The auditorium is shrouded in silence; the stage is empty save for a single spotlight.
The actresswe will call her Alonewaits in the wings until the precise moment when the audience commences a restless stirring. Then she walks into the spotlight, carrying a large wooden block. It is almost too heavy for her to bear.
She drops the block at the edge of the light, then turns to face the audience. From her pocket she produces a pot of stage makeup, and she applies to one cheek a large, glistening tear. After closing the little makeup pot, Alone walks offstagethere is a long pausethen she returns with another large block.
This block is placed heavily beside the first. Many times Alone leaves and returns, and it becomes apparent that she is building a four-sided wall which will soon entirely enclose her.
Now and then other actors enter, also carrying heavy blocks; these they add to Alone's structure. When the wall finally surrounds her at left, right and behind, she stands inside, facing the audience with wide eyes. The others complete the wall, which is nearly five feet tall. Alone's forehead and nose are just visible above the blocks.
The wall-builders leave the stage.
After several seconds, the audience begins to squirmwas that all? Is it over? Alone jumps up once, twice, three times. It seems that she is feebly attempting a hopeless effort to escape. A few moments more, and her hands can be seen scrabbling at the top of the wall. She attempts to dislodge a block, to no avail.
Silencesilence. Alone is still.
An actor enters; his name is Preacher. There is a large and ornate cross dangling at his neck, and he carries a hefty Bible. Alone turns her head to watch as he approaches, then passes, her wall. He strolls by her and steps out of the light, becoming invisible for a short time.
Alone strains to see him over the wall, then faces front again. With one white-tipped finger, she paints another tear.
A pause, and Preacher re-enters the light. Curiously, he tests the side of the wall with his shoulder; it is sturdy. He straightens up and sees that Alone is watching him.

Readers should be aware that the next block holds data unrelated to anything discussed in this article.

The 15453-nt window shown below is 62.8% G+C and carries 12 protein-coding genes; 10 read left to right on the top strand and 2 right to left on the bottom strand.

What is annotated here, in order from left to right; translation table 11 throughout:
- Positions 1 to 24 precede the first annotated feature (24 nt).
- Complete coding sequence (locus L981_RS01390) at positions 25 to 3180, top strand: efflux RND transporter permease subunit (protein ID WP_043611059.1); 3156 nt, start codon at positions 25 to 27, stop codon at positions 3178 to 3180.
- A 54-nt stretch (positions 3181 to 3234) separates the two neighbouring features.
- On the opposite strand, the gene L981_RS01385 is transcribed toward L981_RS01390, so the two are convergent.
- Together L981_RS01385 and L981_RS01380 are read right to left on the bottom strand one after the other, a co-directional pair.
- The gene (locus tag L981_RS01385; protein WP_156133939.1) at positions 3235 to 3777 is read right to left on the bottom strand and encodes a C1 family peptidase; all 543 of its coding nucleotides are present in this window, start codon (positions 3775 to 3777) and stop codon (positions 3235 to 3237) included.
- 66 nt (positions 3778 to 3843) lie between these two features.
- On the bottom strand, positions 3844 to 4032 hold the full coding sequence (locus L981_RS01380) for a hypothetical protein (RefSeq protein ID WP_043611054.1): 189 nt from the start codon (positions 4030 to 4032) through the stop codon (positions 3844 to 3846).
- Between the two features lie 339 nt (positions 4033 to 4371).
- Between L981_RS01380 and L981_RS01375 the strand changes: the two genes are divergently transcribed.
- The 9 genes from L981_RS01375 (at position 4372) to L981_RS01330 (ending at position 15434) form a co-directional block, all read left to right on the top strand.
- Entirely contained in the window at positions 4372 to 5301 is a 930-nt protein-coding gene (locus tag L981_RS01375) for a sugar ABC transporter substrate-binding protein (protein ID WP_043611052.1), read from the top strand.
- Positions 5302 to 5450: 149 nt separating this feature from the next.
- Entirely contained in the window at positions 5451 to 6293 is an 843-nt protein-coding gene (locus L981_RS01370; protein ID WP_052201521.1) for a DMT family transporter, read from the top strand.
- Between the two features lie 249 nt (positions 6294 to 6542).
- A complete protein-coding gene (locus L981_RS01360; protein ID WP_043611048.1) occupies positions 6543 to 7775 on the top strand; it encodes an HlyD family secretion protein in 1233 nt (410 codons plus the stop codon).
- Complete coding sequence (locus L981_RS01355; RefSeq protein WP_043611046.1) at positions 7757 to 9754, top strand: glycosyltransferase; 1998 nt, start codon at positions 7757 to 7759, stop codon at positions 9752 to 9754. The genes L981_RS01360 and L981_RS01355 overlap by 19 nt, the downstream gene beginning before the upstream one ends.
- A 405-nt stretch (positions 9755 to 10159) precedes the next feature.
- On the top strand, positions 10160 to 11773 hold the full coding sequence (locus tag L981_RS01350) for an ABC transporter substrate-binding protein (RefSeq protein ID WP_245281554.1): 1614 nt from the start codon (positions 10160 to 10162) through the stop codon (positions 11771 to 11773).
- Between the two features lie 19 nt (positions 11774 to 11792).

Preacher strides offstage and returns with a wooden box. Setting his box directly in front of the wall, he takes out a pot of red greasepaint and gives himself a large, clownish smile. Then he steps onto the box, facing the audience, and holds his Bible aloft in one hand.
Soundlessly, he begins to preach, with large and exaggerated gestures. His back is always, always to Alone.
Occasionally the audience can see Alone craning her head for a better look at Preacher, who continues to grandly gesticulate.
After several minutes of impressive pantomime, Preacher closes his Bible with a satisfied snap and turns to Alone. With a gracious, sweeping gesture, he indicates that he is leavingwould she like to follow? Alone tests her wallstill strongand sadly shakes her head. Preacher shrugs and walks out of the light.
A silent minute passes.
A second actress approaches, carrying a canvas bag on which is painted a crimson heart. This is what we shall call her, thenHeart. She slows as she nears the wall, and she walks all around it, her fingertips dragging on its surface. When she has circled the entire wall, she stops and waggles her fingers at Alone.
Alone looks all arounddid she wave at me? A few fingers appear above the wall, a bashful greeting.
Heart sits on the box left behind by Preacher, and from inside her bag she produces a soft white cloth. Now standing on the box, she reaches into Alone's wall and wipes away her painted tears. With a smile and a light touch on Alone's cheek, Heart shares with her a simple meal drawn from the canvas bag: bread and fruit, a bottle of water.
Finally, Heart reaches into her bag and brings up a mallet, and then another. She looks to Alone for a go-ahead; receiving a nod, she knocks the topmost block from one side of the wall. A few more swings, a few more toppled blocks, and Heart gives the second mallet to Alone.
Together they demolish the wall.
As they walk away, Heart removes her zippered sweater and drapes it on No-Longer-Alone's shoulders. The audience can now see, on the back of Heart's shirt, the outline of a Dove.
Jan is a Christian who has traveled through sorrow and depression, and has found victory and grace. She dedicates all writings to her Heavenly Father. Check out Jan's website at www.1hundred-words.com
Copywrite Jan Ackerson--2006
Article Source: http://www.faithwriters.com
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